Keith feels that globalisation and the inroads made by mobile and telecom companies is also another factor for the deteriorating live music scene in Shillong. “Bands here now have to compete with what television channels are offering. Many a times, the quality of shows have not been up to the mark so people are slowly losing interest in live shows.”

    It is not possible to pinpoint only one factor for the present state of live music in Shillong. One of the main reason for this is the lack of venues in the city. There are only one or two venues in Shillong which really cannot sustain the live music scene of a region. For indoor performances, Meghalaya presently has the State Central Library auditorium. For outdoor musical events, there are two venues in the form of 5th Ground, Polo ground and Laban Sports Ground. In the words of Keith, “This is a far cry from the earlier days when each and every locality had a ground for the hosting of live performances.”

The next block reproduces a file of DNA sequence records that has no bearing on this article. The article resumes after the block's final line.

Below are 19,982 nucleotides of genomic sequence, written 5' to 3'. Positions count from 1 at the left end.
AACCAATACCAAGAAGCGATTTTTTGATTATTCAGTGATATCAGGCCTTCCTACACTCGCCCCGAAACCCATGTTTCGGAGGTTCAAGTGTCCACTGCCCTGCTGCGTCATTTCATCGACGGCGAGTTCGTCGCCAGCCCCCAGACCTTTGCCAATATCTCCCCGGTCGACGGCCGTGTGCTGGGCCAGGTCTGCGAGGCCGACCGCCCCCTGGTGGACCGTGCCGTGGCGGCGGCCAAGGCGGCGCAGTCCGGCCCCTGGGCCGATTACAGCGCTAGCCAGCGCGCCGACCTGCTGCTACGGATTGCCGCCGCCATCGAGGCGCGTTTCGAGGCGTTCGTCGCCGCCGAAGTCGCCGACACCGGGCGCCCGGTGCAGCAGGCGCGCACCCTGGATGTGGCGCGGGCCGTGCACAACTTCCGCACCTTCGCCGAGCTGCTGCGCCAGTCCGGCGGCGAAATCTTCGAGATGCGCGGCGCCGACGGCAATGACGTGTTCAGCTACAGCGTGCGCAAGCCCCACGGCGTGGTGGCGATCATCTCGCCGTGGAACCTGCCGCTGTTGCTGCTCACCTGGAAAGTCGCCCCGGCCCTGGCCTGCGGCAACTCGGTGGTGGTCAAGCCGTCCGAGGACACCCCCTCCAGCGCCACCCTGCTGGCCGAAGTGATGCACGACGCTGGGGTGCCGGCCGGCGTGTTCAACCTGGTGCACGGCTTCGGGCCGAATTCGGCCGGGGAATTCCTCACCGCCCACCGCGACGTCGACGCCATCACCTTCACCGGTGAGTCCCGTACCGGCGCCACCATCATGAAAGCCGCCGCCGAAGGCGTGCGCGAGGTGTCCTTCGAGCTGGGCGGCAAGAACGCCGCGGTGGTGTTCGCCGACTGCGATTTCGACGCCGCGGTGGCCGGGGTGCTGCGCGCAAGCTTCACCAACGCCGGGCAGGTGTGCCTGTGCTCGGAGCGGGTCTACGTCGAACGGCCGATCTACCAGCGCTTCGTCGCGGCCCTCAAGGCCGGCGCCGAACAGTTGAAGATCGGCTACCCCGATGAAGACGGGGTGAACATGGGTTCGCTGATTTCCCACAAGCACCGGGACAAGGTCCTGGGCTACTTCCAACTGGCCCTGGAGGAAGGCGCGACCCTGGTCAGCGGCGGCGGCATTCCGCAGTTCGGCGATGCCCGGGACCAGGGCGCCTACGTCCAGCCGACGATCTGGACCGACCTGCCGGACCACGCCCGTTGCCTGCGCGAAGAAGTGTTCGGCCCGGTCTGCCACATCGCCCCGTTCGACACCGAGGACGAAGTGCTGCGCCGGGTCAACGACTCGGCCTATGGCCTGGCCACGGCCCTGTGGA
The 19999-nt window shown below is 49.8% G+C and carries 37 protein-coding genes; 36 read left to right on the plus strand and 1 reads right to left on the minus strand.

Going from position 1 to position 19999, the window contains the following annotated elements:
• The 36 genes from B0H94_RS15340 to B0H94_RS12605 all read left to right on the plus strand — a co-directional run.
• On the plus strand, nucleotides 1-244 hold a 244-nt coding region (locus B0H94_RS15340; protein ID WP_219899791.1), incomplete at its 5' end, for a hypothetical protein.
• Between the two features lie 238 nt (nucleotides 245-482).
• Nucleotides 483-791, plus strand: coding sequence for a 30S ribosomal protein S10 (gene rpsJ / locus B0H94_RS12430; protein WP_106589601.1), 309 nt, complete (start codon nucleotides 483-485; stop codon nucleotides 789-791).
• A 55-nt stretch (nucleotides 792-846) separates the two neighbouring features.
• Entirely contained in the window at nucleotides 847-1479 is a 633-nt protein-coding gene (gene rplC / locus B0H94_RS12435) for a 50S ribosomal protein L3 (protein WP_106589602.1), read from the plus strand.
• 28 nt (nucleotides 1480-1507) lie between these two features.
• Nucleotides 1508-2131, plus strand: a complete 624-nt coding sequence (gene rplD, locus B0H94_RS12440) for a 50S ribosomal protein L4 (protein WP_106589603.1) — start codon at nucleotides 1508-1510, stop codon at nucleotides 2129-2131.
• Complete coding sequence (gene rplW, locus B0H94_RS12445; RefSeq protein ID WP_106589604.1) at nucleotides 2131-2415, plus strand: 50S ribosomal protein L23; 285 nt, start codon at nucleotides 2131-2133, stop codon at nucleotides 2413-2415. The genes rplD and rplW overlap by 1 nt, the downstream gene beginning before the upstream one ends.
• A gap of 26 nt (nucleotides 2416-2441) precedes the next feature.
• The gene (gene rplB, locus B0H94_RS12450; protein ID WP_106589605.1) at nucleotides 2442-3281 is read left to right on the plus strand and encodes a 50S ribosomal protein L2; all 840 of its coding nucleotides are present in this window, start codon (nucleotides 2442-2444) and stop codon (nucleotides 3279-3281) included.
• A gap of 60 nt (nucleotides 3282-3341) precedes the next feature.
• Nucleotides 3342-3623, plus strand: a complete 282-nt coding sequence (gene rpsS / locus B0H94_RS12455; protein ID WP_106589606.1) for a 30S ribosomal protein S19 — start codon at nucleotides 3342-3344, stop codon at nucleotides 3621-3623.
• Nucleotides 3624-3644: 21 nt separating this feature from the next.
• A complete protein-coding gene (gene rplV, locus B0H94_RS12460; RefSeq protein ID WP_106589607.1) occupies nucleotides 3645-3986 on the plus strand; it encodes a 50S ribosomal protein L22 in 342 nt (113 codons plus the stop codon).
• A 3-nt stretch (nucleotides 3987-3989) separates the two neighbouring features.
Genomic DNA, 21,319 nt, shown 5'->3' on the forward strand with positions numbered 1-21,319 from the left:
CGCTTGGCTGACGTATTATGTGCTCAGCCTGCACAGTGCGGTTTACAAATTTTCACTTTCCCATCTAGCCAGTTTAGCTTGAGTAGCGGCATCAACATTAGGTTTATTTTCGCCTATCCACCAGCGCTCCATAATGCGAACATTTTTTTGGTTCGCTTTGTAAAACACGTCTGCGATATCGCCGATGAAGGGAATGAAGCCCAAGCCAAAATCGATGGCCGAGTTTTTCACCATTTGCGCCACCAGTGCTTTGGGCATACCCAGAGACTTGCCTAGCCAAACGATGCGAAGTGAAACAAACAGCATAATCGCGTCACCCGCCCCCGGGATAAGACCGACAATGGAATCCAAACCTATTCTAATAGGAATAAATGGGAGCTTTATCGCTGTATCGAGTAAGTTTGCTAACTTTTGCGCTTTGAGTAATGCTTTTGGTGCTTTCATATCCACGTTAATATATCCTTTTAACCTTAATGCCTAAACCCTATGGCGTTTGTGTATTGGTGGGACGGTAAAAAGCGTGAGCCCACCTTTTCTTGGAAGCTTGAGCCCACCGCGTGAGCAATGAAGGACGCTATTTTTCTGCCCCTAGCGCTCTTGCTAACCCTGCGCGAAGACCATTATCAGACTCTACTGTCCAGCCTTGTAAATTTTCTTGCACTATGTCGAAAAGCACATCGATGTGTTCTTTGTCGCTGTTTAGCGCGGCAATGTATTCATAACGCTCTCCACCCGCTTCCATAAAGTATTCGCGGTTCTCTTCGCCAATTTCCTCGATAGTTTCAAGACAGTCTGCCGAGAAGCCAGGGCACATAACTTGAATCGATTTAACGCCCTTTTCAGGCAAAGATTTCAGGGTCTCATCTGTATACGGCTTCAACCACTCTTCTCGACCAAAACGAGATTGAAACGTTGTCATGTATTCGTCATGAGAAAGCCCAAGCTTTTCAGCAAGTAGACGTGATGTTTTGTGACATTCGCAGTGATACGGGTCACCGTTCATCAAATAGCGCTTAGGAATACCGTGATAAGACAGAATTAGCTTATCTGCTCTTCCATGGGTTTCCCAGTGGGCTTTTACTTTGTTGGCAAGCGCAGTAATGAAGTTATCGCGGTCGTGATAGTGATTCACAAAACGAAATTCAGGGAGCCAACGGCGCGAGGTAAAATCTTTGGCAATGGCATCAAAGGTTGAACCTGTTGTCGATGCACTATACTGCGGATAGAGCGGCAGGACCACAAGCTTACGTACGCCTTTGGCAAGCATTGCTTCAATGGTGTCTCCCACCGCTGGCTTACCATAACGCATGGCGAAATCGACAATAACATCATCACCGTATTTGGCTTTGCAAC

Shillong now witnesses a lot of pub events which are hosted in two local lounge bars called Tango and Cloud 9. But even these places are found lacking. As local RJ AJ, “These events are termed as being pub fests but the space of these lounges are too small for musical performances.”

    Like the other States of the Northeast, the State of Meghalaya does not have any clear-cut and definite policy for live music. Though the government has always endorsed musical events here, many feel that a lot remains to be done by the government. “It is sad but just like all the other States of the Northeast, Meghalaya does not have any policy for live music. There is so much the governments can do for the music scene. For instance, in Meghalaya, the government can help by developing the infrastructure for hosting concerts. I am sure private entrepreneurs will take care of the rest.”

Altaf Mazid’s Chitra Sutram creating waves

The film industry in Kerela recently witnessed the birth of a new prodigy in the form of Vipin Vijay, whose film Chitra Suthram mesmerised film lovers from all over the country in its debut screening. The film also went on to win the Hassankutty Award for Best Indian Debut film at the International Film Festival of Kerela Awards recently.